By: Candace R. Arrington, Phillips Nizer LLP Associate
“The question comes to us in a case involving handbag fasteners,” writes Justice Gorsuch in the introduction to the recent Supreme Court ruling in Romag Fasteners Inc. v. Fossil Inc. et al.
On April 23, 2020, the Supreme Court resolved a long-standing split in opinion among federal circuit courts of appeal as to whether a finding of willfulness in a trademark infringement case is a prerequisite to an award of profits. Simply put, the Court concluded that proof that a mark was infringed — even if the infringer’s conduct was inadvertent — is sufficient for the trademark owner to collect the profits earned from the infringing conduct.
Romag produces magnetic snap fasteners commonly found on purses and leather goods. Fossil makes a vast array of fashion accessories, ranging from handbags to watches. Years prior, Romag and Fossil entered into a licensing agreement for the use of Romag’s fasteners on Fossil handbags. Subsequently, Romag discovered third-party companies making Fossil products were using counterfeit Romag fasteners – and Fossil did nothing to prevent the use of the counterfeits. Romag sued Fossil for trademark infringement under the Lanham Act, 15 USC §1125(a) for false designation and won. Following Second Circuit precedent, the federal District Court of Connecticut refused to award Romag with Fossil’s profits because, although Fossil was held to have infringed, the court did not find that it did so willfully. Romag appealed to the United States Court of Appeals for the Federal Circuit, which affirmed the District Court’s ruling. The Supreme Court reversed the Federal Circuit, declaring that willful trademark infringement was not required for profit disgorgement.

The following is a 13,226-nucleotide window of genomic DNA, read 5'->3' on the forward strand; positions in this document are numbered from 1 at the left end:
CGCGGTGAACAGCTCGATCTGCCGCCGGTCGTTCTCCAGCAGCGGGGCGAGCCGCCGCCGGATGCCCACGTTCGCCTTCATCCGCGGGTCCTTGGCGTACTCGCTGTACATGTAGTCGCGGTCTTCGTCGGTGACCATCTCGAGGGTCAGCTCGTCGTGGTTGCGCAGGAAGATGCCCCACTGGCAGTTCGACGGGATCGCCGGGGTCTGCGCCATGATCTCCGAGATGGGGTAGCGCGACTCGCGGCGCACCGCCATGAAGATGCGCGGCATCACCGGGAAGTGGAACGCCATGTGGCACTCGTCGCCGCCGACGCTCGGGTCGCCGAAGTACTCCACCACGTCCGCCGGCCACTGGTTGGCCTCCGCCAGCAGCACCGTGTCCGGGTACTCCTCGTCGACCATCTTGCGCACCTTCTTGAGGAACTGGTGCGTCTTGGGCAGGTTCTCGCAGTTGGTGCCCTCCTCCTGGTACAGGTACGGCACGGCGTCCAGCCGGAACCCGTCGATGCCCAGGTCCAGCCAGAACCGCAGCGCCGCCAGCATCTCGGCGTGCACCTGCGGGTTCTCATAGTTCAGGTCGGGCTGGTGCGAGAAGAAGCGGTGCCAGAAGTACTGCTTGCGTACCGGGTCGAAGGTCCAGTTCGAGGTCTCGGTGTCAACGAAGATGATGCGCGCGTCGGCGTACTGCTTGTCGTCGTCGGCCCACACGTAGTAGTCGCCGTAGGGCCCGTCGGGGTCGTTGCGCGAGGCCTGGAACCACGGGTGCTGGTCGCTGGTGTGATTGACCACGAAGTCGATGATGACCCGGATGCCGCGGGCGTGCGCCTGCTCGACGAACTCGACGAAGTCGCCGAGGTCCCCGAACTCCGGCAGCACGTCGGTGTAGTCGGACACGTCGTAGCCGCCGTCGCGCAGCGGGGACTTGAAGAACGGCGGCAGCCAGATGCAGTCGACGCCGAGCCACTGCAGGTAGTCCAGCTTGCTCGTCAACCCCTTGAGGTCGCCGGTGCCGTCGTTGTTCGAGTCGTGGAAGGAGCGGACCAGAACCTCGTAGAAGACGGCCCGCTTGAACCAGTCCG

In its decision, the Supreme Court said that it was strictly relying on the plain language of the Lanham Act. The Lanham Act speaks explicitly about the required mental states of liable actors in a number of its provisions but not in §1125(a).
Justice Gorsuch, in writing the unanimous decision, noted that he does not want to “read into statutes words that aren’t there,” reasoning that Congress did not mistakenly omit a willful requirement for a profit award under Lanham §1125(a) after repeatedly specifying such a test in other provisions of the Lanham Act.
The most popular hot take on the Romag ruling is that it will lead to a spike in lawsuits. Some commentators and law practitioners have expressed concerns that the Supreme Court did not provide a “bright line rule” as to the method by which to award damages. For now, it remains uncertain whether the decision will increase profit awards because each legal determination is still very fact dependent.
It is easy to see how the ruling could lead to an increase in fashion disputes, especially those against parties identified as counterfeiters. Hopefully, the threat of heightened damage awards will serve as deterrence to future infringements.